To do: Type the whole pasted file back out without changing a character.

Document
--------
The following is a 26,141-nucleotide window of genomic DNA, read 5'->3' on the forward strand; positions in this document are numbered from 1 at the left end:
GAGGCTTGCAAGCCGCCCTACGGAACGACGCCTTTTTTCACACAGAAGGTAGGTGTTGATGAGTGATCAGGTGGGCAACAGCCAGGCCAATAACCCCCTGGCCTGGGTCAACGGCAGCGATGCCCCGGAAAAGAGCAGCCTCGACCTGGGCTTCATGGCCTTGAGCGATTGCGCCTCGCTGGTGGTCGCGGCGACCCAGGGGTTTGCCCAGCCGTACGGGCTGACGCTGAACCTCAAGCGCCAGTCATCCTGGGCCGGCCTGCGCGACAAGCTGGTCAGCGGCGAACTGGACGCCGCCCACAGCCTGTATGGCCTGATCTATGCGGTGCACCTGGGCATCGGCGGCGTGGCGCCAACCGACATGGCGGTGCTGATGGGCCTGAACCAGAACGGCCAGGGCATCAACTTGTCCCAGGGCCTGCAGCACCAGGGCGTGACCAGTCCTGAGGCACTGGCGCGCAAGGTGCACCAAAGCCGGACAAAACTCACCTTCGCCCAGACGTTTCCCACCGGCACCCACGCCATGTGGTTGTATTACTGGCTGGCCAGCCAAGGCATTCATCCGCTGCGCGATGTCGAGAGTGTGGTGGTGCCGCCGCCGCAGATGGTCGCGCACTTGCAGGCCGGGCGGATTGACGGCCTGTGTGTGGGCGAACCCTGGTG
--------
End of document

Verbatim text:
The following is a 26,141-nucleotide window of genomic DNA, read 5'->3' on the forward strand; positions in this document are numbered from 1 at the left end:
GAGGCTTGCAAGCCGCCCTACGGAACGACGCCTTTTTTCACACAGAAGGTAGGTGTTGATGAGTGATCAGGTGGGCAACAGCCAGGCCAATAACCCCCTGGCCTGGGTCAACGGCAGCGATGCCCCGGAAAAGAGCAGCCTCGACCTGGGCTTCATGGCCTTGAGCGATTGCGCCTCGCTGGTGGTCGCGGCGACCCAGGGGTTTGCCCAGCCGTACGGGCTGACGCTGAACCTCAAGCGCCAGTCATCCTGGGCCGGCCTGCGCGACAAGCTGGTCAGCGGCGAACTGGACGCCGCCCACAGCCTGTATGGCCTGATCTATGCGGTGCACCTGGGCATCGGCGGCGTGGCGCCAACCGACATGGCGGTGCTGATGGGCCTGAACCAGAACGGCCAGGGCATCAACTTGTCCCAGGGCCTGCAGCACCAGGGCGTGACCAGTCCTGAGGCACTGGCGCGCAAGGTGCACCAAAGCCGGACAAAACTCACCTTCGCCCAGACGTTTCCCACCGGCACCCACGCCATGTGGTTGTATTACTGGCTGGCCAGCCAAGGCATTCATCCGCTGCGCGATGTCGAGAGTGTGGTGGTGCCGCCGCCGCAGATGGTCGCGCACTTGCAGGCCGGGCGGATTGACGGCCTGTGTGTGGGCGAACCCTGGTG